How Defective Tools Hurt Construction Workers

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Construction is a dangerous profession. Heavy machinery, working from heights, hazardous materials, and dangerous tools are just some of the factors that contribute to the high number of workplace injuries in the construction industry. While measures are taken to limit the threat imposed by these hazards, one thing that nobody is prepared for is a defective tool that poses an additional risk of harm.

Workers’ Compensation or Product Liability Lawsuit

Aside from independent contractors, construction workers are typically covered by workers’ compensation in the event of an accident. Workers’ compensation is an insurance system that most employers are required to carry. It protects employees by providing coverage for medical costs as well as paying for lost wages. At the same time, workers’ comp protects employers from injury-related lawsuits.

While construction workers should file a claim for workers’ compensation in the event that they get injured by a defective tool, they should also consider filing a lawsuit against the tool manufacturer. That way, they can get the maximum compensation available to them.

Construction workers have enough dangers to worry about on the job without having to also be concerned that their tools are going to turn against them.

Types of Product Defects

When it comes to product defects that lead to liability claims, there are three main types of problems which are:

  • Design defects
  • Manufacturing defects
  • Marketing defects

Design Defects

Design defects are the first defect that can come up in the creation of a product. The problem with a design defect is a problem at the core of the product. Something in the design makes the product dangerous. Not all hazardous products, however, are defective. A chainsaw is dangerous, but it needs to be in order to do the job it was designed to do.

An example of a design defect would be a fidget spinner with razor blades on the ends. Even if it is constructed perfectly, it is going to be unnecessarily unsafe. This is especially true if it’s being marketed as a children’s toy.

Unless it is a new tool on the market, most of the time a tool is not going to have a design defect. Unless someone is trying to reinvent the hammer in some way, any problem with this tool is not going to be design based. However, if someone were to create a new design for a power saw that didn’t have any protective guards, this could easily be considered a design defect.

Manufacturing Defects

Most tool defects fall under this category. A manufacturing defect occurs when a product is properly designed, but due to sloppiness in the manufacturing process, the product becomes defective.

Sometimes, manufacturing defects are purely due to accidents, like a problem with some of the equipment used to produce the product. Malfunctioning equipment can lead to a manufacturing defect if it is not discovered before affected products have already reached the market.

In other cases, a manufacturing defect is caused by a manufacturer or employee deliberately trying to cut corners. A manufacturer may find a cheaper deal on a material than the one the product calls for and decide to pocket the savings. They may believe that it will make no difference to the product, in the end, only to discover that the replacement material was inferior and led to serious hazards.

Whatever the reason for the manufacturing defect, the point is that a dangerous product has hit the market. The best way for a manufacturer to protect themselves from getting in a situation where they face a product liability lawsuit is to strenuously test the products they produce.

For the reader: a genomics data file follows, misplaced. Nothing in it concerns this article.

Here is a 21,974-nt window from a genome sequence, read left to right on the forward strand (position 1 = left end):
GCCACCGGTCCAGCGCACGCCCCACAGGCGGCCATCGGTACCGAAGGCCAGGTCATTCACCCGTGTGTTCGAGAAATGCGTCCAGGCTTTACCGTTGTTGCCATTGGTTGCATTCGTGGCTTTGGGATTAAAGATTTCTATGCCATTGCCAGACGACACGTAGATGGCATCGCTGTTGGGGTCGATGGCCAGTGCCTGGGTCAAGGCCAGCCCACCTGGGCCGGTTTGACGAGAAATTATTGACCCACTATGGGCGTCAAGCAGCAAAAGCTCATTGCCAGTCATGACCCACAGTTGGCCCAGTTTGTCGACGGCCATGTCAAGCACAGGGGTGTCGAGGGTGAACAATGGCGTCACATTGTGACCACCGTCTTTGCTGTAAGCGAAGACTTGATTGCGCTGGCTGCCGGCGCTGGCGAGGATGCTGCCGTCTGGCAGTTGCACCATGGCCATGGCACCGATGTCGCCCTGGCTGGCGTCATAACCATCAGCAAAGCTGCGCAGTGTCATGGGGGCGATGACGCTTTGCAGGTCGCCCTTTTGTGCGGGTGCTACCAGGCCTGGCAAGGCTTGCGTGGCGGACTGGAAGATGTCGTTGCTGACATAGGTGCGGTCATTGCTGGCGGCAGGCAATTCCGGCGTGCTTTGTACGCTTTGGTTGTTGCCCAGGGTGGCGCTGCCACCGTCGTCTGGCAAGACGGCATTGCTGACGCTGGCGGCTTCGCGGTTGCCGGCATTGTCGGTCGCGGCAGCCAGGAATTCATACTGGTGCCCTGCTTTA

Depending on the rate of production, a quality control test should be carried out at periodic intervals to ensure safety. Often it is not the product as a whole that is being manufactured poorly, but a specific batch. With regular testing, a manufacturer will know which articles to pull.

Marketing Defects

Like with design defects, marketing defects are rarely the problem when it comes to defective tools. Marketing defects occur when there are dangers in a product that don’t come with clear warnings. While most people can see the dangers that tools present, others still claim that a hammer should have a warning saying, “Danger: don’t hit yourself or others in the head. May cause brain damage or death.”

An excessive warning label like that may seem ridiculous to most of us, but there are still some people who would try to bring a lawsuit against a company for a case like this. In this particular instance, most judges would throw the case out because the dangers of hitting people in the head with hammers are quite obvious. However, when it comes to tools, especially power tools, most companies would rather be safe than sorry.

Because of laws concerning marketing defects, you will see excessive warning labels slapped all over many tools and might even find a warning label on a hammer.

Contact a Lawyer

If you were injured by a defective tool, contact a product liability lawyer to set up a free consultation and discuss the legal options available to you.

 

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About Kristin

Master reviewer of all types of products. Love XL Fountain Sodas!! Cheer Mom extraordinaire. Socialite to all things small town and founder of ItsFreeAtlast.com. Come socialize and connect with me.

Comments

  1. This is scary but true, there can be defects and construction workers can get hurt by tools. I would hope this doesn’t happen that often though.

  2. Dana Rodriguez says

    I can see where that could be a serious problem. My guy owns a small painting and construction company so I totally get it.

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